So, something I’ve been thinking about a lot as newer ones have started to pop up again recently: Virtual Worlds. While some of you may already be aware, I really adore Virtual World games which have, unfortunately, become kind of non-existent over the years. Most have been phased out and it’s such a shame as they’re honestly pretty fun. The games are essentially MMOs… But usually a bit more relaxing. The excitement comes in customization, minigames, puzzles, and collectibles and outside the minigame grind, it’s something I really enjoy a lot.
Pretty much everyone has heard of Club Penguin, which unfortunately closed to make way for Club Penguin Island… And didn’t last very long which is a shame. I feel part of the issue is a lot of people played the PC version and while they eventually added a PC version (which I found ran much better), it was downloadable versus in browser which can turn some people off.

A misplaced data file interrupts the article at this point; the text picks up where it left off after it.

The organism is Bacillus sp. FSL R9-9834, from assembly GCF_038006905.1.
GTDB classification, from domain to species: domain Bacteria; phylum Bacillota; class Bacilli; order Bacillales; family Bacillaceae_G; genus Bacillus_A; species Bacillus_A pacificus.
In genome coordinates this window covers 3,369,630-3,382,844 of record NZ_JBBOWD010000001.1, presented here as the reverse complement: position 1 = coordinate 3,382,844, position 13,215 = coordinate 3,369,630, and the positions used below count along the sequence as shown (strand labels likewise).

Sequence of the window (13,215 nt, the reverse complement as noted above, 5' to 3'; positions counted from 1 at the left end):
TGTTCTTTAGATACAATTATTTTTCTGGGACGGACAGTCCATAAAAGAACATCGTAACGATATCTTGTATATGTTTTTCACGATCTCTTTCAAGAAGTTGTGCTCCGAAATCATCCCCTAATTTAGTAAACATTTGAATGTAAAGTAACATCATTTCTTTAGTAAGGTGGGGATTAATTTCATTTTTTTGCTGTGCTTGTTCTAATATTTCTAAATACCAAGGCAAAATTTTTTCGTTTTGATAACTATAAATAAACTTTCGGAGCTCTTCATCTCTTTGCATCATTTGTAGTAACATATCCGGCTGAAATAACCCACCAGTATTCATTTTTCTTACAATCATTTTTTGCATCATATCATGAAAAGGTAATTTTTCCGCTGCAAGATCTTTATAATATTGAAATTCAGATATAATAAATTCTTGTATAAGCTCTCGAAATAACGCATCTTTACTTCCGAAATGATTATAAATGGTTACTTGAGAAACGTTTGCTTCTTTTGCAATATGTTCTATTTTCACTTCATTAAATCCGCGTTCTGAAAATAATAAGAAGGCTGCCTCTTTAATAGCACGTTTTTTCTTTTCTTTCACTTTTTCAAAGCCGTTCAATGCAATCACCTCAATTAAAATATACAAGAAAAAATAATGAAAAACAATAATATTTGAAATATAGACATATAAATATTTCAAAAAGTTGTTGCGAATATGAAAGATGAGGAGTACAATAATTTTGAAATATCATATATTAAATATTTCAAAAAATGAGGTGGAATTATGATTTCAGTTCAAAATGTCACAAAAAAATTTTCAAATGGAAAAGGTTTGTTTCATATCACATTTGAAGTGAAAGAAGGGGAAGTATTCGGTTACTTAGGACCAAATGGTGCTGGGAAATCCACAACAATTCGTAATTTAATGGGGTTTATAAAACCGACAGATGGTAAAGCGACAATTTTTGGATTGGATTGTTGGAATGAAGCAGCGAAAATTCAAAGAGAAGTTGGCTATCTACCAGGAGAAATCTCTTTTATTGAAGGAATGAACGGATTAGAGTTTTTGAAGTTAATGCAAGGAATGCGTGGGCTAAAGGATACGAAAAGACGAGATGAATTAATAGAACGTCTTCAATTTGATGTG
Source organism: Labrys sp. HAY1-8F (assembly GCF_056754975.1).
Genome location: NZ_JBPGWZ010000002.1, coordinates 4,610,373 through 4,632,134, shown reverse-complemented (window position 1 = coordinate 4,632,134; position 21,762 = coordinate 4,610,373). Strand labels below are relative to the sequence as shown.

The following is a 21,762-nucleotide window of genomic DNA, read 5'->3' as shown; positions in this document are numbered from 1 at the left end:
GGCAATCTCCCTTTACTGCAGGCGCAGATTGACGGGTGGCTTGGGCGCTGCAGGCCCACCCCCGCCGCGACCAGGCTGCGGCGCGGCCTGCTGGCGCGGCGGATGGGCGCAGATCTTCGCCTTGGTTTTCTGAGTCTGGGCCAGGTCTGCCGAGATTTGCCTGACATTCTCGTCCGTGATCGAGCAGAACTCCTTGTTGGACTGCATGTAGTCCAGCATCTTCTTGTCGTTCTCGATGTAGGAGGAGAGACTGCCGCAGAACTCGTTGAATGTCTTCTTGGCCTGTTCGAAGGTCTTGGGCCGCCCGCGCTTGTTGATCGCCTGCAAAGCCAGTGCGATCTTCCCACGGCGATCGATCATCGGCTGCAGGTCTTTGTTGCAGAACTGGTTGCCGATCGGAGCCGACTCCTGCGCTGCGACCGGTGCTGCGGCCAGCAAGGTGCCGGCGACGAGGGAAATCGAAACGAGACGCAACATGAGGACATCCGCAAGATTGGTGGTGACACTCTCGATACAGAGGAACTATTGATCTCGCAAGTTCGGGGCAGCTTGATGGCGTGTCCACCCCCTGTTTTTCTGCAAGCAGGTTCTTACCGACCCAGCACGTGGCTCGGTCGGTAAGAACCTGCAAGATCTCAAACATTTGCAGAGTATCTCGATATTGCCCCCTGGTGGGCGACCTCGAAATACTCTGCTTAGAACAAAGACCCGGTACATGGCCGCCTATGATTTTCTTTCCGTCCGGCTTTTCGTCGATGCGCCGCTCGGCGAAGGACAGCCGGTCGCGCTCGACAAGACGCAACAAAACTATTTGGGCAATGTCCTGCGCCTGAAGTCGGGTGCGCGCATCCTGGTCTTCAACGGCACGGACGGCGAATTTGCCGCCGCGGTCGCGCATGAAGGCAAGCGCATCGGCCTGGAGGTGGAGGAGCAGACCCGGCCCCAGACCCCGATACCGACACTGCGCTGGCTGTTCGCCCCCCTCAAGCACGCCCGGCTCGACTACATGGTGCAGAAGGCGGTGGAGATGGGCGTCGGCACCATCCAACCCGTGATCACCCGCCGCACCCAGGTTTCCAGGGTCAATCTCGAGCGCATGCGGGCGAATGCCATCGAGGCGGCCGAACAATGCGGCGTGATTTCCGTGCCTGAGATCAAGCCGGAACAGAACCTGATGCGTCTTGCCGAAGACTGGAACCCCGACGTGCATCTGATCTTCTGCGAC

On top of that, you had to start over. Club Penguin Island was essentially a reboot of the original Club Penguin and while we saw some old familiar faces, many of them had new designs. On top of that, old features that people had adapted to just… weren’t there. Like Puffles which were in progress, but didn’t manage to release before the game closed. Adding on that most clothing could only be accessed as a member and having so little options compared to the old game due to being a reboot and it kind of set itself up to fail with a much higher budget, but not enough to pull people in. Plus, while clothing design is cool, they generally looked flatter to most “official” stuff and they didn’t do enough regular outfits. It was just patterns for people to design their own all the time which, yes, still cool, but could be better.